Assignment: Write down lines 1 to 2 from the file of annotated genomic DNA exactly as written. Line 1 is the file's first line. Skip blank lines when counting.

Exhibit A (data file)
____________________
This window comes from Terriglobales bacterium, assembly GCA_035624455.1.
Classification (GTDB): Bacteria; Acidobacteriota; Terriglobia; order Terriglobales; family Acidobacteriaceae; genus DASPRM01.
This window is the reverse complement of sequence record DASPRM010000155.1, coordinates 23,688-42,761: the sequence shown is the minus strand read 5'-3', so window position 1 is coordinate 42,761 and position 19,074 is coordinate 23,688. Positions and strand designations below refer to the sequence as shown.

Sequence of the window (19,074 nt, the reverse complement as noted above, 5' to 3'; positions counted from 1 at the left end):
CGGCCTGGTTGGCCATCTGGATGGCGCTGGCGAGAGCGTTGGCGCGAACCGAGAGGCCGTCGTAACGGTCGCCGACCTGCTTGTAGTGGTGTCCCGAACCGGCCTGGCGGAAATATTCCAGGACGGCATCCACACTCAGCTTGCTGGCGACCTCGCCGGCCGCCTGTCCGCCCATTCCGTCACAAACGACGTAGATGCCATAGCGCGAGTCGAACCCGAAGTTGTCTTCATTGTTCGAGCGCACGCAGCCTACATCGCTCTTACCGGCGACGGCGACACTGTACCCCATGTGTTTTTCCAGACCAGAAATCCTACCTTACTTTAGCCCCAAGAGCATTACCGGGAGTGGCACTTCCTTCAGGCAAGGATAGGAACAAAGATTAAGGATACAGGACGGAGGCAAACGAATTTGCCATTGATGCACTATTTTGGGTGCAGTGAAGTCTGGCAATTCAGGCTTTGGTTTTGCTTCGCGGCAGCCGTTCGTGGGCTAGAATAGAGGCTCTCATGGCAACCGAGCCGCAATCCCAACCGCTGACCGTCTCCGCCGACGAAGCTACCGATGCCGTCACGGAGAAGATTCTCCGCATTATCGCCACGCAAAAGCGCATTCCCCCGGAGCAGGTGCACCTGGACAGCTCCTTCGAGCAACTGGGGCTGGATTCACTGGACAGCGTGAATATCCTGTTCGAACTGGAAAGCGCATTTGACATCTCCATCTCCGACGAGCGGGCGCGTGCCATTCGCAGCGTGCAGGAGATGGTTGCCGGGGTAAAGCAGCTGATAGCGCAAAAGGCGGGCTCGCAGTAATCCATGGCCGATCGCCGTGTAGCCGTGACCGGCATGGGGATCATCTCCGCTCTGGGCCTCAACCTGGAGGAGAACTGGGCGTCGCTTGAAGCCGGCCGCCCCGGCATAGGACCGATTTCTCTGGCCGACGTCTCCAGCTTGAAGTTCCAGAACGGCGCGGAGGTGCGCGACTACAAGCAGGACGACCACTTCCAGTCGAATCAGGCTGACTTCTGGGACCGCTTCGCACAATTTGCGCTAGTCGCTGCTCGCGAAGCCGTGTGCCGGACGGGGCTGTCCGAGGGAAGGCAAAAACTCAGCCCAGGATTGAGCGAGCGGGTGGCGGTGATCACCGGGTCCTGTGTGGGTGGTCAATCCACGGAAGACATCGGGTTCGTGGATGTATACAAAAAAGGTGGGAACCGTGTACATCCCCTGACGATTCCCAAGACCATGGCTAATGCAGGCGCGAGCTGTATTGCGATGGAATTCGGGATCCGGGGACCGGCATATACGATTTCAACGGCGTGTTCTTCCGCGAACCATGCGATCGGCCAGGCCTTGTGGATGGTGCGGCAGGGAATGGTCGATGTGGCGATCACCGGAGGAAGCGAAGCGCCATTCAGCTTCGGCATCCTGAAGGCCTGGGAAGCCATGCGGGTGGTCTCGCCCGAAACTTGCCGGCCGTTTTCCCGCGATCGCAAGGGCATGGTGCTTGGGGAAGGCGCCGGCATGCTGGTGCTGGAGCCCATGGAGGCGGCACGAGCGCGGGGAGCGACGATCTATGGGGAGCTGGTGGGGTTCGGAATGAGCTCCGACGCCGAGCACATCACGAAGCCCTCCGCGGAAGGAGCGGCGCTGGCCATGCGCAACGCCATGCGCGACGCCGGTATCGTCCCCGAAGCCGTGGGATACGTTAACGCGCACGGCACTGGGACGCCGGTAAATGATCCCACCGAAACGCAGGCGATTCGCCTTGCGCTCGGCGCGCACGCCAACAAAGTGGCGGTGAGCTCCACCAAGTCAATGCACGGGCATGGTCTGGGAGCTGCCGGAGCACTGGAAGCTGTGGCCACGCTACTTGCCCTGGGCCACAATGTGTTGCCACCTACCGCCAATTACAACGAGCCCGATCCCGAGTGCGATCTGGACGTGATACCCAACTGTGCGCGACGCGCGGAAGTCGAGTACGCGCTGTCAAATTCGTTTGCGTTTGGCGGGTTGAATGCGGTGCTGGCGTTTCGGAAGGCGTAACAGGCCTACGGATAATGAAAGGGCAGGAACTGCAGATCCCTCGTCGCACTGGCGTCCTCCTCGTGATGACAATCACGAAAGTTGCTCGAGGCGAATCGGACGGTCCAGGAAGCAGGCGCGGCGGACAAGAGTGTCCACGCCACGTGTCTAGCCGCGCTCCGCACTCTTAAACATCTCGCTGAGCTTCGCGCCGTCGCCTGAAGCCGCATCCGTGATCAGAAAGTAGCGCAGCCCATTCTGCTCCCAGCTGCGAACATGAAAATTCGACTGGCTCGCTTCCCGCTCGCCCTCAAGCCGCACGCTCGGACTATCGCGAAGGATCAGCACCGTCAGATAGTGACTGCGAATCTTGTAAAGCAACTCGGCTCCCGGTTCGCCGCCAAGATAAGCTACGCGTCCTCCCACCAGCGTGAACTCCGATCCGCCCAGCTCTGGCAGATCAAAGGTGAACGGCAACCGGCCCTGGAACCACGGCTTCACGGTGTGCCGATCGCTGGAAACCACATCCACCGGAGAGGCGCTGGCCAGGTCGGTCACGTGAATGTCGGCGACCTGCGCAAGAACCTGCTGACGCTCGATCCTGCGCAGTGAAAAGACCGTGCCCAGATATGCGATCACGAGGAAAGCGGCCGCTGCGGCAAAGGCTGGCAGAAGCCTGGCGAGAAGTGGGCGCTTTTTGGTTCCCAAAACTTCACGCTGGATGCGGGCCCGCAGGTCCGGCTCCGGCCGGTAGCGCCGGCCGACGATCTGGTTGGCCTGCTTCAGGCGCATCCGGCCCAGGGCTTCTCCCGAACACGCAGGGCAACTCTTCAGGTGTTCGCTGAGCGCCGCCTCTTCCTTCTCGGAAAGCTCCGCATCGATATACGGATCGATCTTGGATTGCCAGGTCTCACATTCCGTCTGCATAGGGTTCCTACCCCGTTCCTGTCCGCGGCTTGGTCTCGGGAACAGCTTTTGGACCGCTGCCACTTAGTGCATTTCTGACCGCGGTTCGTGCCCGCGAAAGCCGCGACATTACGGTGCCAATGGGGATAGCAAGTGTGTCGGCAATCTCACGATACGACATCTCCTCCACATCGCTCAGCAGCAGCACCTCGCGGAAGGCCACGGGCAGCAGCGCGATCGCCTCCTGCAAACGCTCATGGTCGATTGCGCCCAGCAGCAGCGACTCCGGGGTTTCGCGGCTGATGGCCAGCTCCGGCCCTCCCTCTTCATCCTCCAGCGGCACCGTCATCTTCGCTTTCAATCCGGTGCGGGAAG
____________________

This window comes from Terriglobales bacterium, assembly GCA_035624455.1.
Classification (GTDB): Bacteria; Acidobacteriota; Terriglobia; order Terriglobales; family Acidobacteriaceae; genus DASPRM01.